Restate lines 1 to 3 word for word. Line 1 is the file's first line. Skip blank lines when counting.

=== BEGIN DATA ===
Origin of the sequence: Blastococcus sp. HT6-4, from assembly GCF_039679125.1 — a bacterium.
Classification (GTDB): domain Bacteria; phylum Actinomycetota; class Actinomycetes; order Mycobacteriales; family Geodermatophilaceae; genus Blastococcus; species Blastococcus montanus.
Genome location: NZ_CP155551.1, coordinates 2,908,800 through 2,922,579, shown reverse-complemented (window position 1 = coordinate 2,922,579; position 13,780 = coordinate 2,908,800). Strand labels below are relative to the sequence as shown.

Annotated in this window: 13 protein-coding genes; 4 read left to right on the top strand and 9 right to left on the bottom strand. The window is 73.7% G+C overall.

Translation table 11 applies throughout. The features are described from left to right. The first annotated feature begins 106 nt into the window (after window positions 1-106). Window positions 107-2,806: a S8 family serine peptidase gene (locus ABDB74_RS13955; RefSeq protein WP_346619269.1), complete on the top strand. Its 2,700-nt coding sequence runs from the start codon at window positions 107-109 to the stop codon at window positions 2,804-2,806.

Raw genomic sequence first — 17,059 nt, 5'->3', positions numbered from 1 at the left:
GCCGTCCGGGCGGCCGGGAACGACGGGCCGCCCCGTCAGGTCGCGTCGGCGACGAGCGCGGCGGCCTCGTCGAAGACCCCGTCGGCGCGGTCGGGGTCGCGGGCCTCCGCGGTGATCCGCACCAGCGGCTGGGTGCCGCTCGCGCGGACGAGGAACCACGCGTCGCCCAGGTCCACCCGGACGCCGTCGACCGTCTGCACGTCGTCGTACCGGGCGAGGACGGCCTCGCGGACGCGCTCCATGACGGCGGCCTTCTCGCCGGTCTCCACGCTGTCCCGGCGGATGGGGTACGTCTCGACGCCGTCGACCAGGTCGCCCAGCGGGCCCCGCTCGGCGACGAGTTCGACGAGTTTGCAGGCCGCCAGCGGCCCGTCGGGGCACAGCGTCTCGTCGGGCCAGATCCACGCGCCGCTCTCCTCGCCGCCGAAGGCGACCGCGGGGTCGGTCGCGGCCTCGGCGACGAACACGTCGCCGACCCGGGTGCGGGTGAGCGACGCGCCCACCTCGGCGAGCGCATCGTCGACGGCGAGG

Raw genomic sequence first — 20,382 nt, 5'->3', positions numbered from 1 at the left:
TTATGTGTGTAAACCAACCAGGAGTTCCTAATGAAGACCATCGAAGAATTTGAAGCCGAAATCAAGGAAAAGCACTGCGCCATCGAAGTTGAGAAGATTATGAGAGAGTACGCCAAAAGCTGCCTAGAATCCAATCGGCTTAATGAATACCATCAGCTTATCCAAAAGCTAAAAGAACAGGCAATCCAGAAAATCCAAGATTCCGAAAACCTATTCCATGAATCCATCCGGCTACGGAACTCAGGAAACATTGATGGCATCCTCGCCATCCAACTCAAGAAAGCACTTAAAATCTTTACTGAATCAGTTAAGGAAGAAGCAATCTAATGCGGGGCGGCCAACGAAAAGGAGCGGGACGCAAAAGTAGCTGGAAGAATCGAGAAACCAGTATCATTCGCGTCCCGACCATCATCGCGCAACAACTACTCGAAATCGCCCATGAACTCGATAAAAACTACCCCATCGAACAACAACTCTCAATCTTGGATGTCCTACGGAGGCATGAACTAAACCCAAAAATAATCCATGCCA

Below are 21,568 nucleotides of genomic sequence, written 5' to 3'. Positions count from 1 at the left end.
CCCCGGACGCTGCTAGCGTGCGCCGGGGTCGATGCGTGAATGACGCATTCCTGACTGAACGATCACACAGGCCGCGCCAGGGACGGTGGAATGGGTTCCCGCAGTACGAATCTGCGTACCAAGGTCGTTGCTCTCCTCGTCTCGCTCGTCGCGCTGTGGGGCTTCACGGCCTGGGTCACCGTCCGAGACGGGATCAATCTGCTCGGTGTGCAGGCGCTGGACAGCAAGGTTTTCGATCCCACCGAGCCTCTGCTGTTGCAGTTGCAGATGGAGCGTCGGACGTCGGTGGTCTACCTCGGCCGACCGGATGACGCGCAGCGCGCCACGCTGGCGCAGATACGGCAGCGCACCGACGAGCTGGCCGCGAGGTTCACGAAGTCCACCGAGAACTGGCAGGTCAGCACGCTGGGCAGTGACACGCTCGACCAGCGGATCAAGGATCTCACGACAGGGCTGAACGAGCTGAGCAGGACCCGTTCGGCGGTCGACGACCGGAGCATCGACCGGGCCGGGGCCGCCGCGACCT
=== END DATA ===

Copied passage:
Origin of the sequence: Blastococcus sp. HT6-4, from assembly GCF_039679125.1 — a bacterium.
Classification (GTDB): domain Bacteria; phylum Actinomycetota; class Actinomycetes; order Mycobacteriales; family Geodermatophilaceae; genus Blastococcus; species Blastococcus montanus.
Genome location: NZ_CP155551.1, coordinates 2,908,800 through 2,922,579, shown reverse-complemented (window position 1 = coordinate 2,922,579; position 13,780 = coordinate 2,908,800). Strand labels below are relative to the sequence as shown.